While Adam watches men put lipstick on one another in the most homoerotic fashion possible (for applying lipstick that's really saying something), a magician appears in the doorway. He's pale, dressed in a black tux, and serves no real function within the movie. The magician points his magic wand at the makeup table, causing a bowl of chips and some cans of beer to mystically... still be there. I'm pretty sure that Ota Richter wants us to think that stuff just appeared, but thanks to crappy editing, there's really no way of knowing if they weren't there to begin with. Way to go, Ota. One of the few cases where you could have gotten away with a jerky jump edit, and you fucked it up. Wow. A man with a tic tac toe game sewn onto the back of his jacket is caught peeping into the girl's changing room by a campus security guard. Then the guard steals a peek for himself until the magician catches him in the act. Men want to see naked girls! Ha ha! It doesn't get much funnier than that! At least, not in this movie. The magician just lets himself into the changing room. The girls are upset by his presence, since he makes them all look masculine by comparison, and they kick him out, but not before he blows off a girl's robe by pointing his magic wand at her. I once did the same thing by pointing my magic wand at a girl, but I promised the judge I wouldn't talk about any of the details of that little incident.
This is seriously one of the high points of the movie. Run.
A fat, balding, ass-ugly emcee opens the show by introducing Simco the magician. Our old magician friend takes the stage, picks up a white flower, and drapes a cloth over it. Once again, if they couldn't figure out the magic behind this doozy of a trick, a jump edit could have sufficed. Given the generally awful film quality thus far, no one would begrudge Richter if he had a few sloppy cuts. But no, instead the camera pans away from the hand with the flower for a while, then pans back. When Simco pulls off the cloth - get ready to be amazed - the flower is red! Magic!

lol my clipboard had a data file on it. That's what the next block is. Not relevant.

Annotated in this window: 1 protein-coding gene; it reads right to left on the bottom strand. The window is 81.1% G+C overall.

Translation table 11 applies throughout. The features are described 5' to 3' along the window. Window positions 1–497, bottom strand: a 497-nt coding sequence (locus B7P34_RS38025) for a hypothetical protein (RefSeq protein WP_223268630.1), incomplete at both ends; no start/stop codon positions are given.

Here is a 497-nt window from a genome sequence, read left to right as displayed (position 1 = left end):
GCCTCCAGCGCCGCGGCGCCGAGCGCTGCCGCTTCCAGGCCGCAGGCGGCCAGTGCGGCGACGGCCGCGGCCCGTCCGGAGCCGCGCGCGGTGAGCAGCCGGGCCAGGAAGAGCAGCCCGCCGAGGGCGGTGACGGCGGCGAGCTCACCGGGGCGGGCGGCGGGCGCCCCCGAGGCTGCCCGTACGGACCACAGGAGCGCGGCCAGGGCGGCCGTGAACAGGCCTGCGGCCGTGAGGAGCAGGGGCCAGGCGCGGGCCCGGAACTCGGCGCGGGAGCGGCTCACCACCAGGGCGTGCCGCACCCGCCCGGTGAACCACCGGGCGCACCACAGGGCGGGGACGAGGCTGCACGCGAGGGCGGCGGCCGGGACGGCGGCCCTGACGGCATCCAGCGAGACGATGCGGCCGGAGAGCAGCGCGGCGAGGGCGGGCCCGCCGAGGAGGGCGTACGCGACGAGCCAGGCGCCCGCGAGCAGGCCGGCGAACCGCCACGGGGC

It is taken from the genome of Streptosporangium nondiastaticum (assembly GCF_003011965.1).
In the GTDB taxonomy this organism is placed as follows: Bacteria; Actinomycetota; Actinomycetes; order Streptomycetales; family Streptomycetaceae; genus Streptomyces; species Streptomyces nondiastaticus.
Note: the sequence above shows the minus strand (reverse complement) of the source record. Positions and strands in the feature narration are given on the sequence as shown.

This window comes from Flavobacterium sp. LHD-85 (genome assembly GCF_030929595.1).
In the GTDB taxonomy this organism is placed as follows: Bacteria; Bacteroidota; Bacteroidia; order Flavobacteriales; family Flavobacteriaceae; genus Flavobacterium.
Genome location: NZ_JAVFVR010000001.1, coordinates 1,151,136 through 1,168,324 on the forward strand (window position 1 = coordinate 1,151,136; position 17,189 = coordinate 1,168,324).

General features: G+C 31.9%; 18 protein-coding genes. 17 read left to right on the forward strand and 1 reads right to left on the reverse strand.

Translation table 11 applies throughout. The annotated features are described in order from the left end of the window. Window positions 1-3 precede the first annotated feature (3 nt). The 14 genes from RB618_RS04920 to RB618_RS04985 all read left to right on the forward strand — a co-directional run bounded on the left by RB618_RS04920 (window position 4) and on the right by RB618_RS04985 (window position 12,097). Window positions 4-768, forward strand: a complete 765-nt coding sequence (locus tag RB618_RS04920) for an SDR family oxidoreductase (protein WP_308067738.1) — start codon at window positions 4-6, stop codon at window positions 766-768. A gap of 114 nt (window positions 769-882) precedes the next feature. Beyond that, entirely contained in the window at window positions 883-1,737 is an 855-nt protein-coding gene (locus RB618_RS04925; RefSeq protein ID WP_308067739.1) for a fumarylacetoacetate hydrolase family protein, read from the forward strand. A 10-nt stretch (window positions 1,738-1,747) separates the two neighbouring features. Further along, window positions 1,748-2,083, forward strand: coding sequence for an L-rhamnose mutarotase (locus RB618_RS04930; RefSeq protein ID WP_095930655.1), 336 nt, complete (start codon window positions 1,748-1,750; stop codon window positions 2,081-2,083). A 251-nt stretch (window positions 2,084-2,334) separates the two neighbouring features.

Barbara calls Adam to come watch the rest of Simco's act, which is actually kind of refreshing. If Richter is going to waste our time, it's nice to see him waste the characters' time, too. Once Simco is finally done, the emcee introduces a shitty little play about medieval lovers. While the play goes on, we are treated to a few pointless cutscenes in the women's dressing room, including a bit where one girl discovers a costume piece that is supposed to be a fig leaf and asks if she can smoke it. An actor doesn't show up for the play, so the stage manager assigns Adam to play the role of the knight. He assures Adam that it's not a speaking role. Actually, it's not even an acting role. All he has to do is walk onstage in plastic armor, then walk off again. He gets rave reviews. Offstage, Simco gives Adam a snide look, then taps his magic wand, which causes the lights in the auditorium to go out. God, that magician is a dickweed.